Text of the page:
Include St. Louis' tough front seven and consistent quarterback pressure adds more turnover chances.
22. New England Patriots: Jordan Matthews, WR (Vanderbilt)
Jordan Matthews averaged 19.5 yards per catch in 2011, and then caught 94 passes in 2012. Tom Brady still knows how to spread the field, but Matthews is the big playmaker for New England to maintain explosiveness.
23. Baltimore Ravens: Ryan Shazier, LB (Ohio State)
Much like Mosley, Ryan Shazier is an all-around playmaker capable of suiting up at inside or outside linebacker. A sidekick is needed for Arthur Brown in Baltimore and Shazier's talent to instantly dissect plays keeps the Ravens' front seven stellar.
24. Green Bay Packers: Morgan Breslin, DE (USC)
The last area for Green Bay to address defensively is asphyxiating the trenches. Allowing 4.5 yards per carry in 2012 won't get solved through one draft. That said, going with USC's Morgan Breslin in 2014 completes the defense, as Breslin will constrict lanes and apply quarterback pressure when needed.
25. Minnesota Vikings: Aaron Murray, QB (Georgia)
Aaron Murray brings the experience to transition quickly as he works nicely from under center. Also, his mechanics will help Minnesota attack defenses vertically. A by-product of that just forces a secondary back, as it will keep opponents from completely stacking the box versus Adrian Peterson.
26. Cincinnati Bengals: Ty Zimmerman, S (Kansas State)
Cincinnati is on the brink of becoming true AFC title contenders. But an instinctive safety must get picked to benefit from the incredible front seven. Ty Zimmerman's assignment discipline in Cover 1 and 3 just helps generate more turnovers to give the Bengals' high-powered offense additional possessions.
27. Indianapolis Colts: Kyle Van Noy, LB (BYU)
A continually improved pass rush will propel Indianapolis into the Super Bowl discussion.
Fielding an offensive to push the tempo, the Colts have also enhanced their coverage to shutdown in Cover 1. Additionally, Indy brought in Bjoern Werner from the 2013 draft to spruce up the front seven.
Sticking with the line of scrimmage, the Colts land another rusher in Kyle Van Noy to suppress developing plays. Even better, Van Noy has proved reliable consistency for BYU during his tenure thus far.
In three campaigns he has forced 11 fumbles, defended 14 passes and has 44.5 tackles for loss. Put him opposite of Werner and the Colts will constantly collapse the backfield.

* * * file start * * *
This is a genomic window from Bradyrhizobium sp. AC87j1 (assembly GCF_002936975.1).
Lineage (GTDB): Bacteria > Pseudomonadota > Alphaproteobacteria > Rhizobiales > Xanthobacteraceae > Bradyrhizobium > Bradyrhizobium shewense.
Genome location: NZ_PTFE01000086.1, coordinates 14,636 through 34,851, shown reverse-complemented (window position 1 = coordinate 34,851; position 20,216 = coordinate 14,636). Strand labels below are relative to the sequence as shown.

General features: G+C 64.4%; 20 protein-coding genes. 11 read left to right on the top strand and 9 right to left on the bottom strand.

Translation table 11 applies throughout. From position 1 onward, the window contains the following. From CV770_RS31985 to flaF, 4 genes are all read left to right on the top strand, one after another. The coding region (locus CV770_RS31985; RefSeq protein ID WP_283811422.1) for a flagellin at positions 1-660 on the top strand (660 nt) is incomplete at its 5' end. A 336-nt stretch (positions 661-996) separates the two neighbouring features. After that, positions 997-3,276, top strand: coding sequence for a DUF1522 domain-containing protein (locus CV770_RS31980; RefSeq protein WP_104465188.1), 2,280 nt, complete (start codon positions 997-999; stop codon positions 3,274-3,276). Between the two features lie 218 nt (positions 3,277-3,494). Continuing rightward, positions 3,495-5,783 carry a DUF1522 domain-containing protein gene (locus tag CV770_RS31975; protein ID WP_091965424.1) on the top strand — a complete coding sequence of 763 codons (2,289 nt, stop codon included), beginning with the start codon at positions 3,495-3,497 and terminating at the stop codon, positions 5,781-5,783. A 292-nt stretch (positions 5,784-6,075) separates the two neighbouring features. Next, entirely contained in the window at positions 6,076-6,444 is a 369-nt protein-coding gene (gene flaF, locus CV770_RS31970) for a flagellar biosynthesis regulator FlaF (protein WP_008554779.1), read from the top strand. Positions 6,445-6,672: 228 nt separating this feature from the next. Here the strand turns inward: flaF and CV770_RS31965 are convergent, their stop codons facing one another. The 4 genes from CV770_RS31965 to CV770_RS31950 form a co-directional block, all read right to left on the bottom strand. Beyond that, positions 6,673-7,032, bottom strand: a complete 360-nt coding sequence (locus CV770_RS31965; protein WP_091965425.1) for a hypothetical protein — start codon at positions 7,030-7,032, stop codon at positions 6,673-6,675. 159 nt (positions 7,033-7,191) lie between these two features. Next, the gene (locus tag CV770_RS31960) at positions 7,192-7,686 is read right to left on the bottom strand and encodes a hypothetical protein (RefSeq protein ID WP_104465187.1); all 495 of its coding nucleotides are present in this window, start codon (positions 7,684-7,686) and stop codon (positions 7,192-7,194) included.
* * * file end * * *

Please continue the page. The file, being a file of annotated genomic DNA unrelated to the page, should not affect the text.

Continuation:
28. San Francisco 49ers: Daniel McCullers, DT (Tennessee)
To sustain as an NFC powerhouse the 49ers must keep crushing teams at the line. Daniel McCullers is the perfect prospect here, because of his impressive size (6'8", 360 lbs) to eat blocks and clog lanes. Factor San Francisco's set of reliable linebackers and Jim Harbaugh's defense continues to dominate up front.
29. Atlanta Falcons: Ka’Deem Carey, RB (Arizona)
Ka'Deem Carey is a dual-threat back that totaled 2,232 yards last year. Atlanta's best back is Steven Jackson; however, he's also turning 30 years old before this season. Carey is the future for the Falcons, and he'll quickly develop as part of Matt Ryan's high-powered attack.
30. Houston Texans: Jason Verrett, CB (TCU)
Safeties Ed Reed and D.J. Swearinger will keep passing attempts at the intermediate level. Drafting a playmaking corner in Jason Verrett simply takes advantage of more turnover opportunities. Along with defending 22 passes in 2012, six of those were picks and he collected 63 tackles.
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31. Denver Broncos: Brian Blechen, S (Utah)
The Broncos have to upgrade at safety and according to Mike Klis of the Denver Post, Charles Woodson is a current option. Regardless of how that situation unfolds, though, Woodson will be 37 years old this season. In short, opting for Brian Blechen next draft season solidifies the future to field a playmaker behind the front seven.
32. Seattle Seahawks: Cody Hoffman, WR (BYU)
Another big time receiver will put Seattle over the edge as a Super Bowl contender. With the ground game in place, having Cody Hoffman line up out wide for Russell Wilson presents stronger balance. The Seahawks can still slam defenses between the tackles, but the play-action pass becomes an extended threat.